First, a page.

The California Commission on Judicial Performance censured retired Los Angeles Superior Court Judge Brett C. Klein last Tuesday and further banned him from presiding over future cases. In short, the Commission defrocked Judge Klein.
You might be wondering what His Honor did, what heinous acts he committed, to warrant the judicial death penalty.
Did the judge accept a bribe
Did he accept illegal campaign contributions?
No; remember he’s retired
Did His Honor fall asleep on the bench?
No, but a California Supreme Court Justice was not censured for nodding off on the bench during oral arguments in the late 1960's and 1970's.
Is he suffering from dementia?
His acts show too much wisdom for dementia
Has he acted injudiciously in sexually harassing someone in either his judicial or non-judicial capacity?
Not this judge
Has the judge practiced discrimination on the basis of race, sex, gender, sexual orientation, ethnicity, religion, national origin, or any other suspect classification?
If he has, it’s not in this case
Has the jurist exceeded his jurisdiction?
He’s a judge with general jurisdiction
So what did the Honorable Brett C. Klein do?
He exercised common sense.
The judge held that the attorney’s fees and payment in a class action suit should be paid in script, i.e., coupons, in multiples of $10.00, redeemable on purchases in defendant’s stores.
Defendant was accused of violating privacy laws in asking customers to show personal identification, information.
Class action suits serve a critical role in bringing justice to the less fortunate members of society and to individual claimants whose damages do not economically justify a regular law suit.
Some lawyers though abuse class action suits essentially to extort large attorneys’ fees from the defendants while delivering little benefits or justice to the victims.
Three examples illustrate these abuses. In one infamous Alabama class action settlement against the Bank of Boston, the class members received $8.76 each in a credit on their mortgages, but were assessed $91 each to cover the attorneys’ fees.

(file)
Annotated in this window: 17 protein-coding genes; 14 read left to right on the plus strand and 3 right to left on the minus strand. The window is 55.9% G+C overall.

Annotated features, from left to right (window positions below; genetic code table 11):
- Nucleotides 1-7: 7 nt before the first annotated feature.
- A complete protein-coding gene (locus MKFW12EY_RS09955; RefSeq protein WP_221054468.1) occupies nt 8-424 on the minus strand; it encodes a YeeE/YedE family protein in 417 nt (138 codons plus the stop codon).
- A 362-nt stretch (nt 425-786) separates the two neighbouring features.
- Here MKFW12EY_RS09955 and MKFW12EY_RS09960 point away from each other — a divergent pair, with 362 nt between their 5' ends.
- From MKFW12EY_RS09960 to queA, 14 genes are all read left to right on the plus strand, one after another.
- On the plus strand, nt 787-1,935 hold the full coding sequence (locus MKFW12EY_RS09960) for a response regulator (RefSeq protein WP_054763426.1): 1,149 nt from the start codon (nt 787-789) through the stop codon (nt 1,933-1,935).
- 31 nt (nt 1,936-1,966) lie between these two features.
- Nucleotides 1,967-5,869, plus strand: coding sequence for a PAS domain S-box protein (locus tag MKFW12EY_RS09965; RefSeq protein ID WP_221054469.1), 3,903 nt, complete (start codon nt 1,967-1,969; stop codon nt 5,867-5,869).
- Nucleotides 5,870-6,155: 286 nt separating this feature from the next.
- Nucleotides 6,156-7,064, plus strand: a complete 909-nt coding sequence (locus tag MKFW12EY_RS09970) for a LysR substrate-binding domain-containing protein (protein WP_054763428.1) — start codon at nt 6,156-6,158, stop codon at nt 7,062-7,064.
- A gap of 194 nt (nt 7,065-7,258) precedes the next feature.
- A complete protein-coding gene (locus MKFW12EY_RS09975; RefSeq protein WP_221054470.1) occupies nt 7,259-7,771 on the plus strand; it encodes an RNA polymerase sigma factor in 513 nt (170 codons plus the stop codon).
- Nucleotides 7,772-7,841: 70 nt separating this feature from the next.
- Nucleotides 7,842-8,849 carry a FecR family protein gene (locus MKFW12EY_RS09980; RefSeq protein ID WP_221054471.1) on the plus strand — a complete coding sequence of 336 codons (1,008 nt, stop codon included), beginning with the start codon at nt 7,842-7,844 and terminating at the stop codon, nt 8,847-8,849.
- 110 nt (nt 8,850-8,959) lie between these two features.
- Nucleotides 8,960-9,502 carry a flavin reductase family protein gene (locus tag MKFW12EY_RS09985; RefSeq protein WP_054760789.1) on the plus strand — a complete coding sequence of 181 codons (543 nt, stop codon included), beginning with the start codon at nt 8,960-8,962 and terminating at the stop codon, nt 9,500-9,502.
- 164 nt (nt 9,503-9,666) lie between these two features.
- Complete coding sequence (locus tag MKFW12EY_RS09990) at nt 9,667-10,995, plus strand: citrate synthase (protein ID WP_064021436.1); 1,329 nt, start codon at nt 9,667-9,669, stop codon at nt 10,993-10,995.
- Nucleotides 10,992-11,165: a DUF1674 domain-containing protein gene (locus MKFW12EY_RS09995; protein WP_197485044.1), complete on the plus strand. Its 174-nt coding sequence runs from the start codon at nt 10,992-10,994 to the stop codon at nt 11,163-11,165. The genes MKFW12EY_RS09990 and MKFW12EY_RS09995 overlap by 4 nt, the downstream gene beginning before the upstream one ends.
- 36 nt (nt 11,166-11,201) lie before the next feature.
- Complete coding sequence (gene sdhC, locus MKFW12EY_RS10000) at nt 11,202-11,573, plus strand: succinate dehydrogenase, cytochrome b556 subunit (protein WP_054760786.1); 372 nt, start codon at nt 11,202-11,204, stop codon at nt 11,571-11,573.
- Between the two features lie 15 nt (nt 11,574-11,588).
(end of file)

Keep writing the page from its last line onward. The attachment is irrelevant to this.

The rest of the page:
That reeks of some sort of fraud.
In another case, Cheerios purchasers received a coupon for a box of Cheerios, but the attorneys reaped $1.75 million in fees.
And then comes the classic Ford Explorer settlement. Class action suits were brought against Ford (and Firestone) for the safety issue of Explorers with Firestone tires rolling over at high speeds. A California suit was settled with the Explorer owners receiving a coupon for $500 off a new Explorer or $300 off any other Ford vehicle.
Why would you want to purchase a new Explorer, or other Ford product, if the one you’re driving is dangerous?
That common sense question did not bother the attorneys for the claimants. They received $25 million in fees, while few of the vouchers were redeemed.
Judge Klein was presented with a proposed settlement, giving $2,500 to the named plaintiff, $10 coupons to the class members, and $125,000 to the attorney.
He changed the settlement by holding both the named plaintiff and the attorney would be paid in $10 coupons. The site of the attorney receiving a stack of $10 vouchers adding up to $125,000 would be a great Kodak moment.
Judge Klein, quoted in the LA Times, explained the settlement “could only be fair if the lawyer was paid the same way.”
What a radical, but common sense, fair approach! Pay the lawyers in kind. If they reach a meaningful settlement, then their reward should be commensurate.
His Honor’s decision could be a wonderful precedence.
Unfortunately, the judge has been soundly rebuked for exercising sound judgment.
In addition, the reality is that the class action attorneys, as well as bankruptcy attorneys, go forum shopping for favorable jurisdictions, judges, and fees.
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